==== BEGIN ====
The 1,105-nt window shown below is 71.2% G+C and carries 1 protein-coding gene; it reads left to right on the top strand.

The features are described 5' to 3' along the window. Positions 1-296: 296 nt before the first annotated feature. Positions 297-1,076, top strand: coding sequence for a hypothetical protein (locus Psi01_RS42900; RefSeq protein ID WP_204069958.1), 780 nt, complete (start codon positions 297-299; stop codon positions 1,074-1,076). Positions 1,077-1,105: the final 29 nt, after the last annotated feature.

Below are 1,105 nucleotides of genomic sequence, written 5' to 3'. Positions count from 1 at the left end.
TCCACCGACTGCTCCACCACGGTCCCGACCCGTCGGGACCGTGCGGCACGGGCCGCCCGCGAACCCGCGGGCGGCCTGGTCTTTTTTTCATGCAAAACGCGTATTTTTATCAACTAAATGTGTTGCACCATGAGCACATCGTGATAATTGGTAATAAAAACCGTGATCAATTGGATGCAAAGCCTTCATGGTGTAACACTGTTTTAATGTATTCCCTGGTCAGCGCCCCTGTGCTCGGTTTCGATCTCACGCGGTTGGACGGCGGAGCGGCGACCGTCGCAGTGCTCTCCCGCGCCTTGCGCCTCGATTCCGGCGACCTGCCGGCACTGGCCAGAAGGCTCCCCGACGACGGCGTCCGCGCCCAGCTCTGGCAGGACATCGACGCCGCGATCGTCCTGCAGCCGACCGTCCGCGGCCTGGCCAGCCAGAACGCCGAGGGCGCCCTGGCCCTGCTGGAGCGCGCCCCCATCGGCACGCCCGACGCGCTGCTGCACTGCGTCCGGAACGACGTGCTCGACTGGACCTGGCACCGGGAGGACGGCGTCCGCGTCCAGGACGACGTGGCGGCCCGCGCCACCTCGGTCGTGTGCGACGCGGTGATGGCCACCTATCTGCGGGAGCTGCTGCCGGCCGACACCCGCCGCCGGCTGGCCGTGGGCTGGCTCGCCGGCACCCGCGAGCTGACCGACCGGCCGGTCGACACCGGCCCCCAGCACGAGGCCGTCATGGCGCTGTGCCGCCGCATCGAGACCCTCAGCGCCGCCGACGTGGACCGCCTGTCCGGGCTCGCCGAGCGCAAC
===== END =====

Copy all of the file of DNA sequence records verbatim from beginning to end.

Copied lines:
The 1,105-nt window shown below is 71.2% G+C and carries 1 protein-coding gene; it reads left to right on the top strand.

The features are described 5' to 3' along the window. Positions 1-296: 296 nt before the first annotated feature. Positions 297-1,076, top strand: coding sequence for a hypothetical protein (locus Psi01_RS42900; RefSeq protein ID WP_204069958.1), 780 nt, complete (start codon positions 297-299; stop codon positions 1,074-1,076). Positions 1,077-1,105: the final 29 nt, after the last annotated feature.

Below are 1,105 nucleotides of genomic sequence, written 5' to 3'. Positions count from 1 at the left end.
TCCACCGACTGCTCCACCACGGTCCCGACCCGTCGGGACCGTGCGGCACGGGCCGCCCGCGAACCCGCGGGCGGCCTGGTCTTTTTTTCATGCAAAACGCGTATTTTTATCAACTAAATGTGTTGCACCATGAGCACATCGTGATAATTGGTAATAAAAACCGTGATCAATTGGATGCAAAGCCTTCATGGTGTAACACTGTTTTAATGTATTCCCTGGTCAGCGCCCCTGTGCTCGGTTTCGATCTCACGCGGTTGGACGGCGGAGCGGCGACCGTCGCAGTGCTCTCCCGCGCCTTGCGCCTCGATTCCGGCGACCTGCCGGCACTGGCCAGAAGGCTCCCCGACGACGGCGTCCGCGCCCAGCTCTGGCAGGACATCGACGCCGCGATCGTCCTGCAGCCGACCGTCCGCGGCCTGGCCAGCCAGAACGCCGAGGGCGCCCTGGCCCTGCTGGAGCGCGCCCCCATCGGCACGCCCGACGCGCTGCTGCACTGCGTCCGGAACGACGTGCTCGACTGGACCTGGCACCGGGAGGACGGCGTCCGCGTCCAGGACGACGTGGCGGCCCGCGCCACCTCGGTCGTGTGCGACGCGGTGATGGCCACCTATCTGCGGGAGCTGCTGCCGGCCGACACCCGCCGCCGGCTGGCCGTGGGCTGGCTCGCCGGCACCCGCGAGCTGACCGACCGGCCGGTCGACACCGGCCCCCAGCACGAGGCCGTCATGGCGCTGTGCCGCCGCATCGAGACCCTCAGCGCCGCCGACGTGGACCGCCTGTCCGGGCTCGCCGAGCGCAAC